How are the "specs" of a messianic exemplar to be envisaged -- especially given what has been variously framed by the prophecies of different religions?
How might one live in an environment under the influence of a singular charismatic exemplar whose nature one did not comprehend, or of whose existence one was not even aware?
Experiential modalities: The preoccupation here is with forms of insight encountered "externally", as indicated above. Other modalities variously valued are those experienced "internally". These include:
The pattern above can be fruitfully reviewed in the light of the distinctions made there.
Credibility: Irrespective of its comprehensibility, what makes for the credibility of any manifestation of a higher order of insight? The phenomenon, although extremely subtle, is central to leadership, politics, religion, business, and marketing -- as well as to any proposals for social change (James M. Kouzes and Barry Z. Posner, Credibility: how leaders gain and lose it, why people demand it, 2011).
The nature and importance of credibility became only too apparent in the course of the recent global financial crisis -- partially engendered by dysfunctional "hope-mongering" (Credibility Crunch engendered by Hope-mongering: "credit crunch" focus as symptom of a dangerous mindset, 2008).
Again, irrespective of comprehensibility, credibility is intimately associated with how belief is engendered and sustained. It is clearly dependent on a sense of coherence -- although this may be partially set aside through ignoring or transcending evident contradictions. The latter process is evident in the election of leaders -- exemplars? -- with a well-developed track record of contradictions, as in the case of Jean-Claude Juncker, Silvio Berlusconi, and the like. The process is even more evident in the case of the credibility of religious leadership -- as made evident through a succession of scandals, perhaps most notable in the case of gurus and the leaders of sects
Comprehensibility: Although use is readily made of "comprehension" and "understanding", the subtlety of the associated processes is far less evident as the consequence of any learning. Most obvious, naturally, is the comprehension of specific matters of tangible form. The issue is otherwise with respect to the intangible nature of "perfection" reflecting a "higher order of insight". Arguments may be made for the necessity of "years" of learning and experience before understanding can be recognized to have been acquired. How is "acquisition" then to be understood in relation to an intangible integrative perspective? How to understand when one has "got it"?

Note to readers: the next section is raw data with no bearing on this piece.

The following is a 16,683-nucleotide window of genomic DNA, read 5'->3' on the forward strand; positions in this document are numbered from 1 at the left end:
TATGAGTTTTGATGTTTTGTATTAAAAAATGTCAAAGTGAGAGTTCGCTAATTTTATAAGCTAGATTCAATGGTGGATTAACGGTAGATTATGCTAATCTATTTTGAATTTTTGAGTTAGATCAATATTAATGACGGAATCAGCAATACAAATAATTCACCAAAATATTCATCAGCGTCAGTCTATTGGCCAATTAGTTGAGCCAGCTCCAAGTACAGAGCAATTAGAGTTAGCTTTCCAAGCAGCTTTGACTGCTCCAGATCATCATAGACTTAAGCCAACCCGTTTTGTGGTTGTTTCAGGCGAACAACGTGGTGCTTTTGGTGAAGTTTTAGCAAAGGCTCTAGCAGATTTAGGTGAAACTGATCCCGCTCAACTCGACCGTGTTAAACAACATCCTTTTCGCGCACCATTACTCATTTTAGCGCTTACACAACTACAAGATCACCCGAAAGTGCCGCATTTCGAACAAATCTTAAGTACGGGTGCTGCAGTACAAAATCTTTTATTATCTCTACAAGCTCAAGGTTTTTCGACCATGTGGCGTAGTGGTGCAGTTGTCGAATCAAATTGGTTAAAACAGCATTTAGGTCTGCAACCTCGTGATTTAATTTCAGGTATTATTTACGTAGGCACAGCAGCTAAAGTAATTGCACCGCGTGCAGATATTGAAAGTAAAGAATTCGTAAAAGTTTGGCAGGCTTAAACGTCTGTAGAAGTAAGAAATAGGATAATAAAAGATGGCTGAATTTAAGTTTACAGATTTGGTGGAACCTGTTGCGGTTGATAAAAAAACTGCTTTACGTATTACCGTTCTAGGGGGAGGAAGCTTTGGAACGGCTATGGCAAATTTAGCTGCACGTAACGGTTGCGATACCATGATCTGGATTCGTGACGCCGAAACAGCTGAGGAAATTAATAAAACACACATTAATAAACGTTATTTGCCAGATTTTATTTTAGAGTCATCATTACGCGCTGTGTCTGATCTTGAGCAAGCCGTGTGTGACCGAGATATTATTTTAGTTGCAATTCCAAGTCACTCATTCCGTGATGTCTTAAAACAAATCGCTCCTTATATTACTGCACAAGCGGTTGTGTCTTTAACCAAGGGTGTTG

Mathematics, despite the elegance of some of its insights, may be especially challenging, as separately argued (Dynamics of Symmetry Group Theorizing: comprehension of psycho-social implication, 2008). The matter is otherwise with respect to the quest for strategic appropriateness, however that is to be understood (Comprehension of Appropriateness, 1986). The challenge with respect to exemplars is evident from the manner in which their insights are considered to be variously meaningful by different constituencies -- each likely to deprecate other exemplars, if only with respect to their comprehensibility and authority, however these may be interpreted. This is most obvious in the case of religions and the exemplars with which they are each associated.
A valuable analysis in mathematical terms has been made by Ron Atkin (Multidimensional Man; can man live in 3-dimensional space ? 1981), as reviewed separately with respect to incommunicability (Social organization determined by incommunicability of insights)
Coherence: Clearly a high degree of coherence may be evident without this being recognized as reflective of any higher order of insight. The associated degree of connectivity may simply be indicative of complexity -- with "everything connected to everything". Of greater significance is the manner in which the connectivity is ordered such as to offer degrees of simplexity through which suborders of complexity are somehow clustered and fruitfully interrelated -- indicative of a sense of "higher order".
There is then a degree of integration -- perhaps interpreted as integrity -- to the recognized coherence. As argued by biologist Gregory Bateson (Mind and Nature; a necessary unity, 1979, pp. 8-11).
The pattern which connects is a meta-pattern. It is a pattern of patterns. It is that meta-pattern which defines the vast generalization that, indeed, it is patterns which connect. And it is in this from this perspective that he warns: Break the pattern which connects the items of learning and you necessarily destroy all quality.
Of particular interest is the manner in which the coherence is associated with elegance, as separately discussed (Enacting Transformative Integral Thinking through Playful Elegance, 2010). The point has been made by Bateson, in pointing out to a conference on the effects of conscious purpose on human adaptation as to why "we are our own metaphor":
One reason why poetry is important for finding out about the world is because in poetry a set of relationships get mapped onto a level of diversity in us that we don't ordinarily have access to. We bring it out in poetry. We can give to each other in poetry the access to a set of relationships in the other person and in the world that we're not usually conscious of in ourselves. So we need poetry as knowledge about the world and about ourselves, because of this mapping from complexity to complexity. (Mary Catherine Bateson. Our Own Metaphor, 1972, pp. 288-289).
Related insights could be cited with respect to music and song, notably as illustrated by overtone chanting. Especially intriguing is the use of sets of archetypes woven into dramatic tales and legends, as with those of the classical Greek deities or those of the Hindu tradition.